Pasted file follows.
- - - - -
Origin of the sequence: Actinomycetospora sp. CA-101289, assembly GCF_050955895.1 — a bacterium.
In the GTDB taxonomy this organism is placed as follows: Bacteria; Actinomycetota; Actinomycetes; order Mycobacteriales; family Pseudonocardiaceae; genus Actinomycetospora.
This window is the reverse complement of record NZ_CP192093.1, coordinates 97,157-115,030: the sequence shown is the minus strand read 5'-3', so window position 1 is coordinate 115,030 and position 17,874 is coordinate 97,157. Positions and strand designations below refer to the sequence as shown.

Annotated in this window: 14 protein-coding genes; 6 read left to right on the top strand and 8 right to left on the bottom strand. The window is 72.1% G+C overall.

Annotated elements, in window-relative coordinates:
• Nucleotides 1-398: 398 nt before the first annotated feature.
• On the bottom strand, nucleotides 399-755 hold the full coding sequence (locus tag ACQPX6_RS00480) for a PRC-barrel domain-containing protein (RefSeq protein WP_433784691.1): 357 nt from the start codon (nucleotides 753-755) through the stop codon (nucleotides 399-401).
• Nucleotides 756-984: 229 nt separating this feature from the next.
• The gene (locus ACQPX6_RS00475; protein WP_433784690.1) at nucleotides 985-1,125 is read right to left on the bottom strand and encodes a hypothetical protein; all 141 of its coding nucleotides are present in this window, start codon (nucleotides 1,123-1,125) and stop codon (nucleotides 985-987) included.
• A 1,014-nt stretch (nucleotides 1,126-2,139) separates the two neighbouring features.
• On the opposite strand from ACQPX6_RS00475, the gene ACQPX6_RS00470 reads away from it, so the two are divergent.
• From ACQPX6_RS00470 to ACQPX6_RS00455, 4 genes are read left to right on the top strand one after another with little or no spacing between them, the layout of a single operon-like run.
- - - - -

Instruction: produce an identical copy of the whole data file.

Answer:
Origin of the sequence: Actinomycetospora sp. CA-101289, assembly GCF_050955895.1 — a bacterium.
In the GTDB taxonomy this organism is placed as follows: Bacteria; Actinomycetota; Actinomycetes; order Mycobacteriales; family Pseudonocardiaceae; genus Actinomycetospora.
This window is the reverse complement of record NZ_CP192093.1, coordinates 97,157-115,030: the sequence shown is the minus strand read 5'-3', so window position 1 is coordinate 115,030 and position 17,874 is coordinate 97,157. Positions and strand designations below refer to the sequence as shown.

Annotated in this window: 14 protein-coding genes; 6 read left to right on the top strand and 8 right to left on the bottom strand. The window is 72.1% G+C overall.

Annotated elements, in window-relative coordinates:
• Nucleotides 1-398: 398 nt before the first annotated feature.
• On the bottom strand, nucleotides 399-755 hold the full coding sequence (locus tag ACQPX6_RS00480) for a PRC-barrel domain-containing protein (RefSeq protein WP_433784691.1): 357 nt from the start codon (nucleotides 753-755) through the stop codon (nucleotides 399-401).
• Nucleotides 756-984: 229 nt separating this feature from the next.
• The gene (locus ACQPX6_RS00475; protein WP_433784690.1) at nucleotides 985-1,125 is read right to left on the bottom strand and encodes a hypothetical protein; all 141 of its coding nucleotides are present in this window, start codon (nucleotides 1,123-1,125) and stop codon (nucleotides 985-987) included.
• A 1,014-nt stretch (nucleotides 1,126-2,139) separates the two neighbouring features.
• On the opposite strand from ACQPX6_RS00475, the gene ACQPX6_RS00470 reads away from it, so the two are divergent.
• From ACQPX6_RS00470 to ACQPX6_RS00455, 4 genes are read left to right on the top strand one after another with little or no spacing between them, the layout of a single operon-like run.